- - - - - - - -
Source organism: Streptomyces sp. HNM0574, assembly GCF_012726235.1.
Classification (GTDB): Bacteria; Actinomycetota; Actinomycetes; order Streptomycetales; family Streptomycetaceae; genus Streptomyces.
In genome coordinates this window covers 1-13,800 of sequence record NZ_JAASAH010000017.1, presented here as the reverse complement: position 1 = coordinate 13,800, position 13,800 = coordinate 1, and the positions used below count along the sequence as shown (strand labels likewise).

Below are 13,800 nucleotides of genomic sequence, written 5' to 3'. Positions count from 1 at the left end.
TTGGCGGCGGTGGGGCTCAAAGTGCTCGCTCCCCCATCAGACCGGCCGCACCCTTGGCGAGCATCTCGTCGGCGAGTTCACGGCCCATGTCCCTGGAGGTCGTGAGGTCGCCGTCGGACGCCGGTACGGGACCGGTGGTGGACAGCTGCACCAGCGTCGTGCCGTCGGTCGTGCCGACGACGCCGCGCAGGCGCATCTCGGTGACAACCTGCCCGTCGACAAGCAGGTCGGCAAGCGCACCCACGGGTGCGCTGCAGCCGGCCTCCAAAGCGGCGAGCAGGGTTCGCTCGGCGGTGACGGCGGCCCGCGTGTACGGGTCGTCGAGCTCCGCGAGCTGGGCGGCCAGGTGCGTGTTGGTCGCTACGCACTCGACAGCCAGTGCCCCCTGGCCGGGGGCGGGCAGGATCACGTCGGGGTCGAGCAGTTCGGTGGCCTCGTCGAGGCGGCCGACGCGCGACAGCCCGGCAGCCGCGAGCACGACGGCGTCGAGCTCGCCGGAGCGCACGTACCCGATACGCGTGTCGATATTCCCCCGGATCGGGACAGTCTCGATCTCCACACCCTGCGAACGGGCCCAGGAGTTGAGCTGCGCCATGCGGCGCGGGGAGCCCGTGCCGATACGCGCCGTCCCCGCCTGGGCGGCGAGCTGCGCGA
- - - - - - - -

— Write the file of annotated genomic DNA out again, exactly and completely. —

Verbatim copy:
Source organism: Streptomyces sp. HNM0574, assembly GCF_012726235.1.
Classification (GTDB): Bacteria; Actinomycetota; Actinomycetes; order Streptomycetales; family Streptomycetaceae; genus Streptomyces.
In genome coordinates this window covers 1-13,800 of sequence record NZ_JAASAH010000017.1, presented here as the reverse complement: position 1 = coordinate 13,800, position 13,800 = coordinate 1, and the positions used below count along the sequence as shown (strand labels likewise).

Below are 13,800 nucleotides of genomic sequence, written 5' to 3'. Positions count from 1 at the left end.
TTGGCGGCGGTGGGGCTCAAAGTGCTCGCTCCCCCATCAGACCGGCCGCACCCTTGGCGAGCATCTCGTCGGCGAGTTCACGGCCCATGTCCCTGGAGGTCGTGAGGTCGCCGTCGGACGCCGGTACGGGACCGGTGGTGGACAGCTGCACCAGCGTCGTGCCGTCGGTCGTGCCGACGACGCCGCGCAGGCGCATCTCGGTGACAACCTGCCCGTCGACAAGCAGGTCGGCAAGCGCACCCACGGGTGCGCTGCAGCCGGCCTCCAAAGCGGCGAGCAGGGTTCGCTCGGCGGTGACGGCGGCCCGCGTGTACGGGTCGTCGAGCTCCGCGAGCTGGGCGGCCAGGTGCGTGTTGGTCGCTACGCACTCGACAGCCAGTGCCCCCTGGCCGGGGGCGGGCAGGATCACGTCGGGGTCGAGCAGTTCGGTGGCCTCGTCGAGGCGGCCGACGCGCGACAGCCCGGCAGCCGCGAGCACGACGGCGTCGAGCTCGCCGGAGCGCACGTACCCGATACGCGTGTCGATATTCCCCCGGATCGGGACAGTCTCGATCTCCACACCCTGCGAACGGGCCCAGGAGTTGAGCTGCGCCATGCGGCGCGGGGAGCCCGTGCCGATACGCGCCGTCCCCGCCTGGGCGGCGAGCTGCGCGA